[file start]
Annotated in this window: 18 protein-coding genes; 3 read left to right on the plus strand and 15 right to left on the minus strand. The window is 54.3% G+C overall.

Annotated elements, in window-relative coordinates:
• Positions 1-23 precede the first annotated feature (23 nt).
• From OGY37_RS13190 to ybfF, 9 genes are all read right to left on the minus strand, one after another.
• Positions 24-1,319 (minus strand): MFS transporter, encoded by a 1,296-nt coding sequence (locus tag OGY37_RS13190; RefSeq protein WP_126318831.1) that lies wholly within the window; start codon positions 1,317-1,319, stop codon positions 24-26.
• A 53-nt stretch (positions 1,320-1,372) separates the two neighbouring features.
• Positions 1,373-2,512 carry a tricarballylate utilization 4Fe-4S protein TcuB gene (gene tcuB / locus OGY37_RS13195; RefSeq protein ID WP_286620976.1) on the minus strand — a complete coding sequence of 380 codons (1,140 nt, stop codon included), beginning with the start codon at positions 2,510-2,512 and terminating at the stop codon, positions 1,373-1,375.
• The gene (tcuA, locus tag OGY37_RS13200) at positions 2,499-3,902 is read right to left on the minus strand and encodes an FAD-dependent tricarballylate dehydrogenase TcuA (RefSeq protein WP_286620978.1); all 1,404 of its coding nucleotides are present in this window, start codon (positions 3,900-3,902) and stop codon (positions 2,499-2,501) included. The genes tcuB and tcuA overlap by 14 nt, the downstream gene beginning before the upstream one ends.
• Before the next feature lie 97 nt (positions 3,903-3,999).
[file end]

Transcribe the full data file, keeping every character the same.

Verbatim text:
Annotated in this window: 18 protein-coding genes; 3 read left to right on the plus strand and 15 right to left on the minus strand. The window is 54.3% G+C overall.

Annotated elements, in window-relative coordinates:
• Positions 1-23 precede the first annotated feature (23 nt).
• From OGY37_RS13190 to ybfF, 9 genes are all read right to left on the minus strand, one after another.
• Positions 24-1,319 (minus strand): MFS transporter, encoded by a 1,296-nt coding sequence (locus tag OGY37_RS13190; RefSeq protein WP_126318831.1) that lies wholly within the window; start codon positions 1,317-1,319, stop codon positions 24-26.
• A 53-nt stretch (positions 1,320-1,372) separates the two neighbouring features.
• Positions 1,373-2,512 carry a tricarballylate utilization 4Fe-4S protein TcuB gene (gene tcuB / locus OGY37_RS13195; RefSeq protein ID WP_286620976.1) on the minus strand — a complete coding sequence of 380 codons (1,140 nt, stop codon included), beginning with the start codon at positions 2,510-2,512 and terminating at the stop codon, positions 1,373-1,375.
• The gene (tcuA, locus tag OGY37_RS13200) at positions 2,499-3,902 is read right to left on the minus strand and encodes an FAD-dependent tricarballylate dehydrogenase TcuA (RefSeq protein WP_286620978.1); all 1,404 of its coding nucleotides are present in this window, start codon (positions 3,900-3,902) and stop codon (positions 2,499-2,501) included. The genes tcuB and tcuA overlap by 14 nt, the downstream gene beginning before the upstream one ends.
• Before the next feature lie 97 nt (positions 3,903-3,999).